BRUSSELS—Western diplomats hope to use a high-level gathering of the North Atlantic Treaty Organization this week to keep members U.S. and Turkey from going to battle against each other in Syria.
They have already come close to direct conflict. Turkey, angered by U.S. support for Syrian Kurdish militants whom Ankara considers terrorists, has been fighting Kurds in one Syrian town and threatened to go after them in another—where several hundred U.S. Special Forces are deployed.
Stoking tensions, Turkish media reports citing unnamed officials have accused the U.S. of giving its Kurdish allies a rocket that killed five soldiers on Feb. 3. Turkey hasn’t said where it determined the rocket came from.
Raising the stakes for NATO, Turkey has stepped up its military coordination with Russia, the alliance’s chief rival. The dispute could push Ankara closer to Moscow’s orbit and further fray ties between Turkey and its traditional Western allies.
“The less our allies cooperate with us, the more we have to work with other regional players,” said Turkey’s ambassador to the European Union, Faruk Kaymakci. “This forced us to get closer with Russia and with Iran.”
Turkey’s President Recep Tayyip Erdogan’s chief adviser and spokesman, Ibrahim Kalin, met White House National Security Adviser Lt. Gen. H.R. McMaster in Istanbul during the U.S. national security adviser’s visit over the weekend. The two sides reiterated their long-term strategic partnership, exchanging views about regional developments. Messrs. Kalin and McMaster had detailed discussions about issues negatively impact allied relations, and sought ways to “jointly fight all forms of terrorism,” the Turkish president’s office said, without providing additional details.
Defense Secretary Jim Mattis will meet his Turkish counterpart at a NATO meeting that begins on Wednesday in Brussels, and Secretary of State Rex Tillerson is expected to visit Turkey at the end of the week.
NATO is no stranger to internal disputes and can be a forum for resolving them. “This is the kitchen table around which you can discuss things and keep the family together,” an alliance official said.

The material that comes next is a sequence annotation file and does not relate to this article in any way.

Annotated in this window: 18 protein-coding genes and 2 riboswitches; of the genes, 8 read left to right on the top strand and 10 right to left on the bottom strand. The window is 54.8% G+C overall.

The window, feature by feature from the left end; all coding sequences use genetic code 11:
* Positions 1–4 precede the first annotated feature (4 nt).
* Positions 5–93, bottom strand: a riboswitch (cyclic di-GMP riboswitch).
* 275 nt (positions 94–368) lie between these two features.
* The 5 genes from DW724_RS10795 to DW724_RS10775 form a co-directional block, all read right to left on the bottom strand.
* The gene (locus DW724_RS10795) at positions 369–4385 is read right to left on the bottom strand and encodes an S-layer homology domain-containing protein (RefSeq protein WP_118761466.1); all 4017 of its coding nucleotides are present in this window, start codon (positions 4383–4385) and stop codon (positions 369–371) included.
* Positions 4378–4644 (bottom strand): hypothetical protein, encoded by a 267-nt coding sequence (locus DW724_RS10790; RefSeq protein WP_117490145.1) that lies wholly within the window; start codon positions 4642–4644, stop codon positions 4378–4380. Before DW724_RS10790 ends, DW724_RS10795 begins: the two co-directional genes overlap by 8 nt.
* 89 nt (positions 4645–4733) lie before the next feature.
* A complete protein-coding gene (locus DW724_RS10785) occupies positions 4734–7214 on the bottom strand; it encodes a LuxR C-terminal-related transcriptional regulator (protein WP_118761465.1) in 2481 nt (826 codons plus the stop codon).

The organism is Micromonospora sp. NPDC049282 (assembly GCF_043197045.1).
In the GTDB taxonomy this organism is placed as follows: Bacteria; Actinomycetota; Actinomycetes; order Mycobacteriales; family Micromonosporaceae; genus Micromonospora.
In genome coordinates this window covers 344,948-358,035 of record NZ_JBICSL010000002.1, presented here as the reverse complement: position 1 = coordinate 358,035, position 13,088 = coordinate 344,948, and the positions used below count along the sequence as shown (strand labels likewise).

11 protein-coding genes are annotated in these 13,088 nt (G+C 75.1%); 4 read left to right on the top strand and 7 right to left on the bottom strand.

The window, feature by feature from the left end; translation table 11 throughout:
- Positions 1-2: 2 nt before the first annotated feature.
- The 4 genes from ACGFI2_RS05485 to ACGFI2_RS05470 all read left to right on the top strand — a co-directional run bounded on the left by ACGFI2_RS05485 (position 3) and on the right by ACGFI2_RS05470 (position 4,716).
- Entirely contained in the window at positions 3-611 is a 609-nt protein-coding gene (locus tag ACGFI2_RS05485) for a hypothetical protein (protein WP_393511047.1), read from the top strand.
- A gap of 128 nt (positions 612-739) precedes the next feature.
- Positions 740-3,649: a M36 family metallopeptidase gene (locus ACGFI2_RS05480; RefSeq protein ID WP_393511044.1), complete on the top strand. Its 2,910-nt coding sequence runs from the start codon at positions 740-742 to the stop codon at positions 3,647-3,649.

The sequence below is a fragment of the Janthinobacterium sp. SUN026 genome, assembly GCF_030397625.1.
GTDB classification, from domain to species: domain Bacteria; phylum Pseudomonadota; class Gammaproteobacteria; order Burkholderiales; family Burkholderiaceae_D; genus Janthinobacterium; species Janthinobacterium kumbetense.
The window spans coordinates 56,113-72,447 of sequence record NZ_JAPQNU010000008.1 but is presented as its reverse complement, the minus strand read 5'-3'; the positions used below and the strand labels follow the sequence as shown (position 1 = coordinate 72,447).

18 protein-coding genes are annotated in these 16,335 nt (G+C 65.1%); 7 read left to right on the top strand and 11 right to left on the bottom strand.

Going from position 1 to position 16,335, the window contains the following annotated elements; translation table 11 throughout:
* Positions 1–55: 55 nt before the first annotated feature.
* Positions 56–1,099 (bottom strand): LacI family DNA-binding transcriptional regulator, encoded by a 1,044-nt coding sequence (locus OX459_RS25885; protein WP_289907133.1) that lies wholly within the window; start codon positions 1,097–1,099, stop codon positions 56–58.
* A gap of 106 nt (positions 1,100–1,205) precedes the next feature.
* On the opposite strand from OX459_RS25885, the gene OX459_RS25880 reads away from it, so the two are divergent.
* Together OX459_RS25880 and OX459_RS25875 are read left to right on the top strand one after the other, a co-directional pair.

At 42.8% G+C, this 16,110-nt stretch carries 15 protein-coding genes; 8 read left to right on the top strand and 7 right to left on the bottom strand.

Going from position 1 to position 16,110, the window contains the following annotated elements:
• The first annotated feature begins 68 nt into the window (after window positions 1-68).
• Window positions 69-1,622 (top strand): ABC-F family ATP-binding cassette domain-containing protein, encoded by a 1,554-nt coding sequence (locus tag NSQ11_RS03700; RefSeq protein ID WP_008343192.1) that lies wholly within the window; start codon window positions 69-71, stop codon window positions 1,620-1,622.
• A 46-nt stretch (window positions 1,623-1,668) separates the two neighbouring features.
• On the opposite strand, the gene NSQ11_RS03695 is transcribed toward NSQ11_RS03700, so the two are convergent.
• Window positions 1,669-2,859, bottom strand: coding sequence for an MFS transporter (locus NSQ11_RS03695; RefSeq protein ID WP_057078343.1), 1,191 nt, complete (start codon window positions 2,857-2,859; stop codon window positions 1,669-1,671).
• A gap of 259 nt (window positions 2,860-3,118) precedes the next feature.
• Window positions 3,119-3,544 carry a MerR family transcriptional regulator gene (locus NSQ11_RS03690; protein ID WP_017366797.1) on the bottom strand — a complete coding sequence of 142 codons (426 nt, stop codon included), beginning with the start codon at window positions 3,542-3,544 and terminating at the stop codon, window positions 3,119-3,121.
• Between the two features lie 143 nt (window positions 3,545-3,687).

Some participants described a frosty session at NATO’s Brussels headquarters on Feb. 7.
Alliance members had convened at the request of Turkey, whose representatives explained the threat they saw from Kurds in Syria and avoided mention of whether U.S. weapons were being used against Turkish forces.
U.S. Ambassador to NATO Kay Bailey Hutchison started with sympathetic comments about Turkey’s fight against terrorism, but ended with a gentle warning against expanding operations. An escalation would be terrible and it would be “unthinkable to have a conflict” between Turkey and the U.S., she said.
Allies also warned Turkey of possible humanitarian consequences and asked for a pledge that the operation wouldn’t adversely affect the coalition campaign against Islamic State.
President Erdogan has vowed to go beyond the offensive in the Syrian Kurdish enclave of Afrin and march on Manbij, a predominantly Arab town now held by Syrian Kurdish forces and host to U.S. special-operations forces.
The U.S. said its troops would stand their ground against a Turkish offensive and wouldn’t make Kurdish forces evacuate the region on the west bank of the Euphrates River.
Some allied diplomats said the problem should be solvable because Turkey and the U.S. share a similar long-term vision for Syria and the region: keeping the country intact and deposing President Bashar al-Assad.
But the two hold different tactical priorities. Ankara says it is targeting the YPG, Syrian Kurdish militants it accuses of attacks in Turkey. The YPG is the U.S.-led coalition’s most important partner on the ground in Syria.
The YPG are a branch of the Kurdistan Workers’ Party, or PKK, a separatist group blamed for thousands of deaths in Turkey since 1984 and designated as terrorists by both Turkey and the U.S.
Turkey sees the two groups as one; the U.S. treats them as separate, despite acknowledging links.
Turkey accuses the U.S. of continuing to provide heavy weapons to the YPG, which Trump administration officials deny. The U.S. says it is only providing small arms to help its partners hold Syrian territory claimed from Islamic State.
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- U.S. Border Plan in Syria Fuels Tensions With Turkey (Jan. 17, 2018)
- U.S. Is Caught Between Ally Turkey and Kurdish Partner in Syria (May 4, 2017)
“They’ve told us many things, but they haven’t spoken the truth,” Mr. Erdogan said Tuesday in parliament. “We have told America this: ‘Don’t cooperate with terrorist organizations, don’t move jointly with terrorist organizations. If there is something to be done in this region, come and do it together with Turkey, your NATO partner.’ ”
Mr. Erdogan confronted President Donald Trump last month about U.S. arms supplies to Kurdish militants in a lengthy and contentious conversation, according to people briefed on the discussion.
“Erdogan brought it up again and said, ‘You guys are still doing this,’ and the president said, ‘No, we’re not. We stopped it months ago,’ ” a Trump administration official said.
A meeting between Mr. Mattis and his Turkish counterpart next week would be a chance to defuse tensions.
“We do not want to have any confrontation with U.S. forces in Syria,” said Mr. Kalin. “We have made it clear to our American colleagues.”
—Peter Nicholas in Washington contributed to this article.